Bluitt and Son Funeral Home and its owner have filed for Chapter 11 bankruptcy after a court ruled it owes over $1 million to an Indianapolis funeral home for breaching a contract for over nine years.
Nathan Bluitt Jr. made the bankruptcy filing on Dec. 13 after a four-year legal battle between his funeral home and Williams & Bluitt Funeral Home (WFG).
Bluitt was the president and sole owner of WFG, but in 2011 he sold and transferred the corporation to other owners. At the same time, he entered into a non-competition agreement with WFG while operating Bluitt and Son in Kokomo.
In 2017, Bluitt filed a lawsuit against WFG asking a court to allow him to sell Bluitt and Son to a third party other than WFG.
What followed was a drawn-out legal battle in which both funeral homes sued each other for various grievances, including violations of the non-competition agreement.
In August 2020, a Marion County judge ruled that Bluitt had violated the agreement for nine years, leading WFG to suffer significant financial losses.
Breaches of the agreement included Bluitt using the Bluitt tradename within a 50-mile radius of WFG, conducting his business operations within 50 miles of WFG and taking actions that were “detrimental” to WFG’s goodwill.
The judge also said that Bluitt refused to cooperate during court hearings by providing “incomplete, evasive, and unbelievable responses to Defendants’ requests, and defying multiple Court orders to produce discoverable financial records.”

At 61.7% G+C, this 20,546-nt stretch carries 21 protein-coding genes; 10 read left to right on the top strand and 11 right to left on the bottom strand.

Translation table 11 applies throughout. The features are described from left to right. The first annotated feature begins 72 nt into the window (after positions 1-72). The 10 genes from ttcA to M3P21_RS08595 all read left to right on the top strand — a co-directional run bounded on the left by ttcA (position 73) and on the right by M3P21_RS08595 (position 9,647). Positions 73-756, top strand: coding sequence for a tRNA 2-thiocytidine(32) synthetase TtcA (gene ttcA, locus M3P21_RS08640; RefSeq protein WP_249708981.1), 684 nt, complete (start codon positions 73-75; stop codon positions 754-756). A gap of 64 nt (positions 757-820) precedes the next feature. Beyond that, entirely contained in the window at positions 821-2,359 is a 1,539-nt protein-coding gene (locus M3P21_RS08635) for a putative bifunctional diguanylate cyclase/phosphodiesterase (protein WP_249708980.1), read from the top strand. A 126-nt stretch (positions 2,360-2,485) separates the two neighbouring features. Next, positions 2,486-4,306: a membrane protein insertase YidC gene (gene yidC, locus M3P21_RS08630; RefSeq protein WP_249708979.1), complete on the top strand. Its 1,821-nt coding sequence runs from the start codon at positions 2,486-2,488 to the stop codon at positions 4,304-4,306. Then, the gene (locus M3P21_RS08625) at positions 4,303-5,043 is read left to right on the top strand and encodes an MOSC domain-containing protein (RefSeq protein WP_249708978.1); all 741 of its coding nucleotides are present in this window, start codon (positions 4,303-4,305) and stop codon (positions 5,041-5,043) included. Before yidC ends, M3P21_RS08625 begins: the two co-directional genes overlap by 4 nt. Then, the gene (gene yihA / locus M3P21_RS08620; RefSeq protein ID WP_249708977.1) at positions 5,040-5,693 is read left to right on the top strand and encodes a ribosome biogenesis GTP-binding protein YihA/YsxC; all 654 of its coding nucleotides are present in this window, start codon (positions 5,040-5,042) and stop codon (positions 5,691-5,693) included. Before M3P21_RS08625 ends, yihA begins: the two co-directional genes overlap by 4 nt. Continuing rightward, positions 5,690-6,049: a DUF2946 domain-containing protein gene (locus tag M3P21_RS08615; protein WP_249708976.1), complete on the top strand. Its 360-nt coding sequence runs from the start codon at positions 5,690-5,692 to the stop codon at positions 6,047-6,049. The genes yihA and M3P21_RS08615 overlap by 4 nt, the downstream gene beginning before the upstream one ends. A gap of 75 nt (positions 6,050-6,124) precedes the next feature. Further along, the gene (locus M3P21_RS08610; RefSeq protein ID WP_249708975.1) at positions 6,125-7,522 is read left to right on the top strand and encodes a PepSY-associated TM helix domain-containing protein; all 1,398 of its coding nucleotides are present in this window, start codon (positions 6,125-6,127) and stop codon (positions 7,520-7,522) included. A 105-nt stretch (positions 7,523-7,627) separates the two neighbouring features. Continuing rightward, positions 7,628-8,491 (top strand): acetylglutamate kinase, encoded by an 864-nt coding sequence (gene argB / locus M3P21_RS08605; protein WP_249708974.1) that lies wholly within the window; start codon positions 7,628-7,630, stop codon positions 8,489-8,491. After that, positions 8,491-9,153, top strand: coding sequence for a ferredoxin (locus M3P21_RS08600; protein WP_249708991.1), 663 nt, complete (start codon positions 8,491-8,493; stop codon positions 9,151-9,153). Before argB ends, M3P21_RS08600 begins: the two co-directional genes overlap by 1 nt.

That included Bluitt telling the court that documents such as tax returns, general ledgers, bank statements, income statements and balance sheets did not exist. The judge called this a “position that defied belief.”
In March, the court ordered Bluitt to pay $1,064,700 in lost profit damages to WFG. The calculations were based on data derived from 722 identifiable services performed by Bluitt and Son that were in violation of the non-competition agreement.
Now, the payment of those damages will be hashed out through bankruptcy court.
In the Chapter 11 filing, Bluitt recorded 17 other businesses or entities to whom he owes a total of nearly $49,000, including $6,000 to the Internal Revenue Service. A Howard County judge has already ordered that a piece of property Bluitt owns in Kokomo be sold, with all profits going to WFG.
In most cases, a Chapter 11 debtor usually proposes a plan of reorganization to keep its business alive and pay creditors over time. Businesses or individuals can also seek relief.
Jerry Smith, Bluitt’s bankruptcy attorney, said Thursday the funeral home will remain open and operating as usual throughout the bankruptcy.
“The point of the bankruptcy is to move on with his life and save his business,” Smith said. “I have every reason to believe he will successfully emerge from Chapter 11 reorganized with his business intact.”
He noted all upcoming pre-arranged funerals are covered and secured by insurance and will happen as planned.
In the midst of the legal fight between the two funeral homes, Bluitt also had his funeral license briefly revoked for a month in 2020 by the State Board of Funeral and Cemetery Service.
The suspension came after inspectors in November 2019 said they found four bodies, including one that was nude, inside the chapel that could be viewed through the windows and doorways. Inspectors said other violations included unsanitary embalming tools and overflowing soiled sheets.
Bluitt’s license was reinstated after all the violations were corrected, according to a court filing.
Bluitt and Son has offered funeral service in Kokomo since 1959 and is the oldest minority-owned business in the city, according to the business’s website.